Her idea was to take pictures (of everything) so we could show the baby what his new life would be like. I had never let her use our camera before — I’d already broken it myself and trusted her five-year-old fingers even less than my own– but her offer was too endearing for me to resist. So I handed it over and off she went, recording her world as she saw it.

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My daughter kept up her photography project after we got home, and I had the best of intentions to upload and make prints of her pictures so we could give them to my cousin for her son. But the last few busy weeks of summer led us into the even busier weeks of a new school year and I kept putting that project to the side. It wasn’t until just a few days ago that I finally had a chance to sit down and really look at the images my girl had recorded.

I may be viewing the through the lens of motherly pride, but as I went through my daughter’s pictures, I grew increasingly more impressed by what I was seeing. That’s not to say that her pictures are masterpieces of composition — we’re not raising a young Ansel Adams here. But they are expressive photos, and they reminded me of how different the world is for us when we are small —  they reminded me of the way we see things before others start telling us what to look for.

My daughter took pictures of shadows. She took pictures of feet — the toes of her own shoes pointing toward the toes of her father’s. She took pictures of her sister, capturing her silliness, zooming in on the curve of her chin, highlighting the brilliance of her blue eyes. She took pictures of the texture of the clothes she was wearing, of the wrought iron of a patio table, of her own reflection in the side of our car. At dinner one night, she photographed the family sitting around her, the items on the table, and the room we were in from the perspective of someone who is just over three feet tall. (And for the record, ALL adults, when photographed from below, have double chins. It is a law of physics.) She indulged enthusiastically in the art of the selfie, experimenting in expressions and recording them at arm’s length.

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May daughter’s pictures were in distinct contrast to my own, which were dedicated to recording the moments I wanted to remember — not so much for the way they really happened, but so that I could string  them together and present them in beautiful color to my future self. My pictures were a collection of the images I wanted myself — and others — to see about the life we are living.  They said things like, “the beach is fun!” Or, “Look! We saw dolphins! Aren’t we cool?!” Or, “My kids are beautiful and smile a lot and this life we are living is really awesome.” They are, and they do, and it is, but I have profited more from looking at things from my daughter’s perspective than I have from trying — often in vain — to capture and preserve the best moments of my life.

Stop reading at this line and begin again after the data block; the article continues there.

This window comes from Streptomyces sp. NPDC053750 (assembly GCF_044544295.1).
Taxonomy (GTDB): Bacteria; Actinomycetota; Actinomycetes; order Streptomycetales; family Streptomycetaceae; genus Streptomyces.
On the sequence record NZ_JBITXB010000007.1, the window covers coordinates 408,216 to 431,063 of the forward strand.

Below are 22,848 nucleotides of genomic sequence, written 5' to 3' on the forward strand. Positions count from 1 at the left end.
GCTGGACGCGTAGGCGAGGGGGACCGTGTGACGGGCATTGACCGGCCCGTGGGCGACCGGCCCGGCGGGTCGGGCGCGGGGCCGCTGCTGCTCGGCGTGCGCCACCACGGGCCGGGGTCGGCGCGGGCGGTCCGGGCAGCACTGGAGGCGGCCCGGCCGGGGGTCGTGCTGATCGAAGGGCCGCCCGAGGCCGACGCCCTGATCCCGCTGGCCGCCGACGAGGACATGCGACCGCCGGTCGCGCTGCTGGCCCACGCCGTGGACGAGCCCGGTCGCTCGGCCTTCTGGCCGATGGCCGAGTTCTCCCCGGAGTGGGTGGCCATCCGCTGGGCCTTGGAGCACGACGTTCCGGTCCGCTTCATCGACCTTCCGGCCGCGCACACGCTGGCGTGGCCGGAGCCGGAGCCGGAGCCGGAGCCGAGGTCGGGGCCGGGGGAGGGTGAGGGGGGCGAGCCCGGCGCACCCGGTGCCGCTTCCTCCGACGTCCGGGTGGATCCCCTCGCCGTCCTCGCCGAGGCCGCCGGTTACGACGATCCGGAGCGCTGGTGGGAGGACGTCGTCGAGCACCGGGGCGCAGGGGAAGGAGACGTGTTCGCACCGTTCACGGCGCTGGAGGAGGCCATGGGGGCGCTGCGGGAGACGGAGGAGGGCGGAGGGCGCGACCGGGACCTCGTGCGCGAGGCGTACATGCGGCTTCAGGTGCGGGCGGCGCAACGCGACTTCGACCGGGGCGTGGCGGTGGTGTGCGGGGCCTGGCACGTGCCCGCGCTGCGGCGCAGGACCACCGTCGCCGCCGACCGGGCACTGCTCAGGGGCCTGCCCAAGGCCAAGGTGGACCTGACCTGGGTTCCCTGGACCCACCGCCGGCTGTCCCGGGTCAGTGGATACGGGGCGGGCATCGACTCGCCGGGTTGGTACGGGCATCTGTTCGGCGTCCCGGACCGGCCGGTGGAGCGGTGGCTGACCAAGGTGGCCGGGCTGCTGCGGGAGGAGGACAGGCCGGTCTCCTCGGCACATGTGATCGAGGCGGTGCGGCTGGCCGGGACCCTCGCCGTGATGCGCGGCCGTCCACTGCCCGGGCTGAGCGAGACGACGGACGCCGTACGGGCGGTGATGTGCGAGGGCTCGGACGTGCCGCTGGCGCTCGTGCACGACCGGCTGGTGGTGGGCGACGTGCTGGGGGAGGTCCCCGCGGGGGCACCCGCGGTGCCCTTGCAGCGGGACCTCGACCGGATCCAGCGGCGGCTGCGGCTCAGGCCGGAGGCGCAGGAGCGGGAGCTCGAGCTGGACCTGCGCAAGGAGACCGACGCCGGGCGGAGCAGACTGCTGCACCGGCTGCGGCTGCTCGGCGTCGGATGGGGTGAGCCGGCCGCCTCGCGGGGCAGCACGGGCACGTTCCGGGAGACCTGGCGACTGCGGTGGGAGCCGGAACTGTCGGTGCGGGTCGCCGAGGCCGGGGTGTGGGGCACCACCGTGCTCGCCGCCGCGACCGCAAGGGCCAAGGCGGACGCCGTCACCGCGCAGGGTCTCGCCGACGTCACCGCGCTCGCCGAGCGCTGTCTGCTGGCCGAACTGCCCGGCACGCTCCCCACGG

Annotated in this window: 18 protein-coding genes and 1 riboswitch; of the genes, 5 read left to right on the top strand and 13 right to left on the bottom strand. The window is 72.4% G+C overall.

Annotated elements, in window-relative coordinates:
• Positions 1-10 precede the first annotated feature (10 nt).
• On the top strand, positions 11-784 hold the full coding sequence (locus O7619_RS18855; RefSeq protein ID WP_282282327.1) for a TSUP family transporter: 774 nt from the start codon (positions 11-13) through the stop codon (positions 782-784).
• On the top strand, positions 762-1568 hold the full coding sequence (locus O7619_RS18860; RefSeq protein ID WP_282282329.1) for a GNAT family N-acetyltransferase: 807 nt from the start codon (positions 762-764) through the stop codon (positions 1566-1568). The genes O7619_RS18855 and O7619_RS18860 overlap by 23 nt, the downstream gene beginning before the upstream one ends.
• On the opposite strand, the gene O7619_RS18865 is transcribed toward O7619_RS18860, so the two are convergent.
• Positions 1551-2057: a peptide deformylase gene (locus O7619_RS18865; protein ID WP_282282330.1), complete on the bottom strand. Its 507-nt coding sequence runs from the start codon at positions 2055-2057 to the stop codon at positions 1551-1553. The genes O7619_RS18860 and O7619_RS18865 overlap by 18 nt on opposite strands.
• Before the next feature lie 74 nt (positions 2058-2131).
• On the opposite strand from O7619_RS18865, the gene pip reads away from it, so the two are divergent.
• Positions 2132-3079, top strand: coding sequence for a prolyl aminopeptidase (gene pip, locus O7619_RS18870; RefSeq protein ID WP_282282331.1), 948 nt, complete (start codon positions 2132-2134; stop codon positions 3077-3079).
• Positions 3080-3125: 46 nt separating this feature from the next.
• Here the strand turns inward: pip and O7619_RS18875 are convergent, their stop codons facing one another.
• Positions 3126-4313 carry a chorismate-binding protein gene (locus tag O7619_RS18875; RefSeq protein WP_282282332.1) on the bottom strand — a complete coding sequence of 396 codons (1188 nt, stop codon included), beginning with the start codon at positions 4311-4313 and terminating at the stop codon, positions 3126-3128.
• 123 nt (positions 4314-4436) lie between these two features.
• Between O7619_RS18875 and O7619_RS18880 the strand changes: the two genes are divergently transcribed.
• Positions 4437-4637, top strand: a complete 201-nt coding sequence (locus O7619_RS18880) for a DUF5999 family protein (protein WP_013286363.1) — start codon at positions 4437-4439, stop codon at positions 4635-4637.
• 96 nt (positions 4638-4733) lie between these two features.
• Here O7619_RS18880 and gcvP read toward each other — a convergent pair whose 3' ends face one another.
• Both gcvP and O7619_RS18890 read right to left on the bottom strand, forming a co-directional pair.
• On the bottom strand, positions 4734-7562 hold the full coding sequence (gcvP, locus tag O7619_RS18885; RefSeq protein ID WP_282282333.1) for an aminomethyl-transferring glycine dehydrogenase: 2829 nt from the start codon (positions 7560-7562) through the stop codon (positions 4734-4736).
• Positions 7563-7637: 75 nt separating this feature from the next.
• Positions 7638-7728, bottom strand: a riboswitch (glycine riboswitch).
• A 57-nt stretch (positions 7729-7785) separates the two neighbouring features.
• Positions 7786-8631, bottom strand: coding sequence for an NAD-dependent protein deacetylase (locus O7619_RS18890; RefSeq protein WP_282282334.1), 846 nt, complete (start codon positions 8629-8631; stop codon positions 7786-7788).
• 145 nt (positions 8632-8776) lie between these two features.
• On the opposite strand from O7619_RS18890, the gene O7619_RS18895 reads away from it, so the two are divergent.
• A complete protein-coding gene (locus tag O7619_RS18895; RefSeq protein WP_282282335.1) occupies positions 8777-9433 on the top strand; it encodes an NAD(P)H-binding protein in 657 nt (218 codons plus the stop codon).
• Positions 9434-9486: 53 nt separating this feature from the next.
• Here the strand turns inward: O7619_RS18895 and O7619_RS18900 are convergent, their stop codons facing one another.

My daughter’s pictures are simple. They are entirely without artifice or intent. They are just a reflection of a child’s world, recorded by one child for another. There is no need for embellishment because the world to a five-year-old is magical enough without it.

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Click on any picture to view as a slideshow

De Colores

When my older daughter was about two, I spent lots of time teaching her things. Like colors — I came up with engaging, educational games that were fun for both of us. And they worked — my brilliant little miracle learned her colors. I was pretty amazed by both of us, and I stuck that achievement on the front page of my mental brag book.

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Who needs pants?

Then came my second daughter. As with most younger children, she got a much more faded, jaded, tired version of me. And now that she is two, most of our one-on-one time involves me chasing her around the house with a diaper and a pair of pants while she screams “no mommy! No dipey! No pants! I be naked!” She is lucky if she gets a couple of half-hearted minutes with a depleted set of her big sister’s flash cards.

So you can imagine my delight when, while she was sitting in the ball pit at our mommy and me gymnastics class, she picked up an orange ball and said, “yook, mommy! Orange!”

It was a miracle! Somehow, I had managed to teach her colors without even trying. I was better at this parenting thing than I had thought.

Then she picked up a blue ball and proudly exclaimed, “blueberry!” She not only knew her colors, but she was also associating them with fruit! The kid is a genius. I picked up a red ball and said, “Look! An apple! A red apple!”

“No, mommy,” she said. “No red. No apple. Strawberry.” Then she picked up a yellow ball and said, “And lemon. Dis one lemon.

And then it dawned on me. Orange. Blueberry. Strawberry. Lemon. She wasn’t talking about fruit, and she had only indirectly learned her colors. She was talking about characters from the television show Strawberry Shortcake. The new one, with characters that are much less child-like, and much more Barbie-like than the quaint version we moms grew up with. The one that she watches excessively, with the obsessiveness that only a two-year-old can attain.

I have achieved no miracle of parenting. My child officially watches too much TV. She still doesn’t acknowledge the words “red” or “yellow.” But do you know what she does do? Whenever she sees something purple, she says it is “plum.” She asks for her baby doll’s blueberry dress, and calls all shades of bright pink raspberry. This is what we call vocabulary building.

So next year when she is in preschool and her teachers are holding up that yellow card my child, the poetess of the class, will raise her little hand and declare that it is “lemon.”

And I will be proud.

Hey, it works.

Hey, it works.

Y por eso los grandes amores
De muchos colores me gustan a mí.
     Y por eso los grandes amores
De muchos colores me gustan a mí.

~ De Colores